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Short sleepers most likely to be drowsy drivers

Date:
October 1, 2013
Source:
Perelman School of Medicine at the University of Pennsylvania
Summary:
New research is revealing that short sleepers, those who sleep less than six hours per night on average, are the most likely to experience drowsy driving, even when they feel completely rested.

“Falling asleep at the wheel is a major cause of road accidents. It might even be more of a problem than drunk driving, since it is responsible for more serious crashes per year,” said corresponding study author Michael Grandner, PhD, instructor in Psychiatry and member of the Center for Sleep and Circadian Neurobiology.
Credit: starsstudio / Fotolia

Federal data suggests that 15 to 33 percent of fatal automobile crashes are caused by drowsy drivers, but very little research has addressed what factors play a role in operating a vehicle in this impaired state. New research from the Perelman School of Medicine at the University of Pennsylvania is revealing that short sleepers, those who sleep less than six hours per night on average, are the most likely to experience drowsy driving , even when they feel completely rested. The study is published in the October issue of the journal Accident Analysis and Prevention.

"Falling asleep at the wheel is a major cause of road accidents. It might even be more of a problem than drunk driving, since it is responsible for more serious crashes per year," said corresponding study author Michael Grandner, PhD, instructor in Psychiatry and member of the Center for Sleep and Circadian Neurobiology. "We already know that people who are sleep deprived in the laboratory have impaired driving performance, but we haven't been able to better define what sleep profiles and patterns put drivers in the general population at the highest risk."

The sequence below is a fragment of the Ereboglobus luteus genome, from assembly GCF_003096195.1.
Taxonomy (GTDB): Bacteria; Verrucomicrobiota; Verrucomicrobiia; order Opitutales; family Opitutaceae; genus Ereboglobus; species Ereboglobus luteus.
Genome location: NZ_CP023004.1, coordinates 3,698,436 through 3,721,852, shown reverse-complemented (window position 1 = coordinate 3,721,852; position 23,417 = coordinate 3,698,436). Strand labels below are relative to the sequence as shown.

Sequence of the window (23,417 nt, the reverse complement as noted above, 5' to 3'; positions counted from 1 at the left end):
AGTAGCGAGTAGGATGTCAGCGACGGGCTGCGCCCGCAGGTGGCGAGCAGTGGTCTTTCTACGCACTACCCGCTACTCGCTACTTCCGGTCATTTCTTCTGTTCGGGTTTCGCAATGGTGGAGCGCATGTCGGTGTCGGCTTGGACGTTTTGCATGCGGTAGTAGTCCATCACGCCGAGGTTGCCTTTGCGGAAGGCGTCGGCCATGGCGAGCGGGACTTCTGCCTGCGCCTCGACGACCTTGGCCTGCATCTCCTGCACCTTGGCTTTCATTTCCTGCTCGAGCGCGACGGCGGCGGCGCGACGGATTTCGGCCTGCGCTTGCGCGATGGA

Previous research on drowsy driving has utilized results from laboratory experiments, but the new study, utilizing data from the CDC's 2009 Behavioral Risk Factor Surveillance System (BRFSS), evaluated individuals in the general population. BRFSS is an annual, state-based, random digit-dialed telephone interview survey of adults aged 18 years and older from all over the U.S., conducted by the CDC. It is the world's largest telephone survey, designed to monitor health-related behaviors in the general population.

Using the BRFSS data, Grandner and colleagues found that people who self-reported sleeping 6 hours or less (short sleepers) on average were about twice as likely as 7-hour sleepers to report driving drowsy in the past 30 days, and those sleeping 5 hours or less (very short sleepers) were nearly 4 times as likely.

They also examined the data on the subset of short and very short sleepers who reported that they always receive sufficient sleep, finding that these people are still 3 times as likely to report drowsy driving in the past 30 days. This means that short sleepers, even if they feel fully rested, are more likely to drive drowsy.


Story Source:

The above story is based on materials provided by Perelman School of Medicine at the University of Pennsylvania. Note: Materials may be edited for content and length.


Journal Reference:

  1. Querino Maia, Michael A. Grandner, James Findley, Indira Gurubhagavatula. Short and long sleep duration and risk of drowsy driving and the role of subjective sleep insufficiency. Accident Analysis & Prevention, 2013; 59: 618 DOI: 10.1016/j.aap.2013.07.028

Cite This Page:

Perelman School of Medicine at the University of Pennsylvania. "Short sleepers most likely to be drowsy drivers." ScienceDaily. ScienceDaily, 1 October 2013. <www.sciencedaily.com/releases/2013/10/131001123555.htm>.
Perelman School of Medicine at the University of Pennsylvania. (2013, October 1). Short sleepers most likely to be drowsy drivers. ScienceDaily. Retrieved October 23, 2014 from www.sciencedaily.com/releases/2013/10/131001123555.htm
Perelman School of Medicine at the University of Pennsylvania. "Short sleepers most likely to be drowsy drivers." ScienceDaily. www.sciencedaily.com/releases/2013/10/131001123555.htm (accessed October 23, 2014).

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